To use the DistinguishedName value for the identity parameter, I need to supply it inside a pair of single or double quotation marks. This command and associated output are shown here.

PS C:\Users\ed.IAMMRED>    Get-ADUser -Server dc3 -Identity 'CN=Teresa Wilson,OU=Charlotte,DC=iammred,DC=net'

 

DistinguishedName : CN=Teresa Wilson,OU=Charlotte,DC=iammred,DC=net

Enabled           : True

GivenName         : Teresa

Name              : Teresa Wilson

ObjectClass       : user

ObjectGUID        : 75f12010-b952-4d16-9b22-3ada7d26eed8

SamAccountName    : Teresa

SID               : S-1-5-21-1457956834-3844189528-3541350385-1104

Surname           : Wilson

UserPrincipalName : Teresa@iammred.net

 

It is not necessary to use quotation marks when using the SID for the value of the identity parameter. This command and associated output are shown here.

PS C:\Users\ed.IAMMRED>    Get-ADUser -Server dc3 -Identity S-1-5-21-1457956834-3844189528-3541350385-1104

  

DistinguishedName : CN=Teresa Wilson,OU=Charlotte,DC=iammred,DC=net

Enabled           : True

GivenName         : Teresa

Name              : Teresa Wilson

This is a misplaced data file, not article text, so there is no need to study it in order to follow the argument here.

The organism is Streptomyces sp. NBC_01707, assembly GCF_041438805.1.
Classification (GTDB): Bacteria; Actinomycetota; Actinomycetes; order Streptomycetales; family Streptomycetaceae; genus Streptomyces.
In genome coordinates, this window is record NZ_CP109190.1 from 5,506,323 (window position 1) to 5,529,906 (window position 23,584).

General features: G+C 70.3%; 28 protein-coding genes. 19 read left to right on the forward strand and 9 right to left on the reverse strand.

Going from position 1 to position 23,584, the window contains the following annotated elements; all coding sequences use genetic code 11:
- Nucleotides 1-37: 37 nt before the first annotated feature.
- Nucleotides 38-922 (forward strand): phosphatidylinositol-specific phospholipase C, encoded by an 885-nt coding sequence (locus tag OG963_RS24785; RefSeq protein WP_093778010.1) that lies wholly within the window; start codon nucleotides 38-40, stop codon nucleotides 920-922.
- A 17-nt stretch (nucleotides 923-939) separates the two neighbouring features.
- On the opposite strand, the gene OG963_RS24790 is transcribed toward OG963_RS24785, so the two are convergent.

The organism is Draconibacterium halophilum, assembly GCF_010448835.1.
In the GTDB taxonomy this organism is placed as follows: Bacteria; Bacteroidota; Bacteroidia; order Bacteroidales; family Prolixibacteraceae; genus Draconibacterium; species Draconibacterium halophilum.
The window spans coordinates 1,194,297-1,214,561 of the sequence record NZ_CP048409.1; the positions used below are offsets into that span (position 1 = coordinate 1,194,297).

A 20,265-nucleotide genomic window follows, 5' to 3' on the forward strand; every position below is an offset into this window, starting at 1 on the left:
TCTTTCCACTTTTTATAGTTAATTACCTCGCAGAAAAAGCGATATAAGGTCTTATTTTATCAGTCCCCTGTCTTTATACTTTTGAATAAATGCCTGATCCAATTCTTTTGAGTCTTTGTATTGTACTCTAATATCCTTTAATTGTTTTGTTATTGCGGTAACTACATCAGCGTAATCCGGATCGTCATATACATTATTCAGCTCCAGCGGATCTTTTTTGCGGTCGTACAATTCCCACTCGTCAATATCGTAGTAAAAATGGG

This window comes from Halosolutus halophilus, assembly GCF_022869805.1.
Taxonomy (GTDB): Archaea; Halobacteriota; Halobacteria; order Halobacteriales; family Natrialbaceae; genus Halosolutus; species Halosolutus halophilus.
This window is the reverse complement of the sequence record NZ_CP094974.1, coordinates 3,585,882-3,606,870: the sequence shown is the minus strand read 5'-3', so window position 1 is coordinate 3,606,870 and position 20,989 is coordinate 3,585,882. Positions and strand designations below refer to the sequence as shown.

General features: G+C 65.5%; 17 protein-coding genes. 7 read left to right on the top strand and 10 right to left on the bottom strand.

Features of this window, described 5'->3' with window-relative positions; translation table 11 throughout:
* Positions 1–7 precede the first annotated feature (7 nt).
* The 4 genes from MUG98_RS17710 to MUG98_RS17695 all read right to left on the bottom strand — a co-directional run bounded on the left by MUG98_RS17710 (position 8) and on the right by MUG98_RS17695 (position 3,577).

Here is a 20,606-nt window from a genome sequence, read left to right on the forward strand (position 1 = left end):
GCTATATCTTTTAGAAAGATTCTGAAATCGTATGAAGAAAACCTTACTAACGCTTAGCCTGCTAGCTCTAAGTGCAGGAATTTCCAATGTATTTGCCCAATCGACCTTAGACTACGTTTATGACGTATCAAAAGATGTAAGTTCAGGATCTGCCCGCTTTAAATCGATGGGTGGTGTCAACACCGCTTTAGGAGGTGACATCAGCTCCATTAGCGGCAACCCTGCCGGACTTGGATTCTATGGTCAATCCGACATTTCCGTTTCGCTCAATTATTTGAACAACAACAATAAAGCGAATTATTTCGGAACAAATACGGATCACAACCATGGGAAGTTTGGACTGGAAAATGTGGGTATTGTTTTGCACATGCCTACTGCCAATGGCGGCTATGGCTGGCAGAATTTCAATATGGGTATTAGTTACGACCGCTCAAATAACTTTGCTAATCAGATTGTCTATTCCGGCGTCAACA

ObjectClass       : user

ObjectGUID        : 75f12010-b952-4d16-9b22-3ada7d26eed8

SamAccountName    : Teresa

SID               : S-1-5-21-1457956834-3844189528-3541350385-1104

Surname           : Wilson

UserPrincipalName : Teresa@iammred.net

 

Once again, I can also use the ObjectGUID for the identity parameter value. It does not require quotation marks either. This command and associated output are shown here.

PS C:\Users\ed.IAMMRED>    Get-ADUser -Server dc3 -Identity 75f12010-b952-4d16-9b22-3ada7d26eed8

 

DistinguishedName : CN=Teresa Wilson,OU=Charlotte,DC=iammred,DC=net

Enabled           : True

GivenName         : Teresa

Name              : Teresa Wilson

ObjectClass       : user

ObjectGUID        : 75f12010-b952-4d16-9b22-3ada7d26eed8

SamAccountName    : Teresa

SID               : S-1-5-21-1457956834-3844189528-3541350385-1104

Surname           : Wilson

UserPrincipalName : Teresa@iammred.net

 

TU, that is all there is to using Windows PowerShell with Active Directory. Active Directory Week will continue tomorrow.

 

I invite you to follow me on Twitter and Facebook. If you have any questions, send email to me at scripter@microsoft.com, or post your questions on the Official Scripting Guys Forum. See you tomorrow. Until then, peace.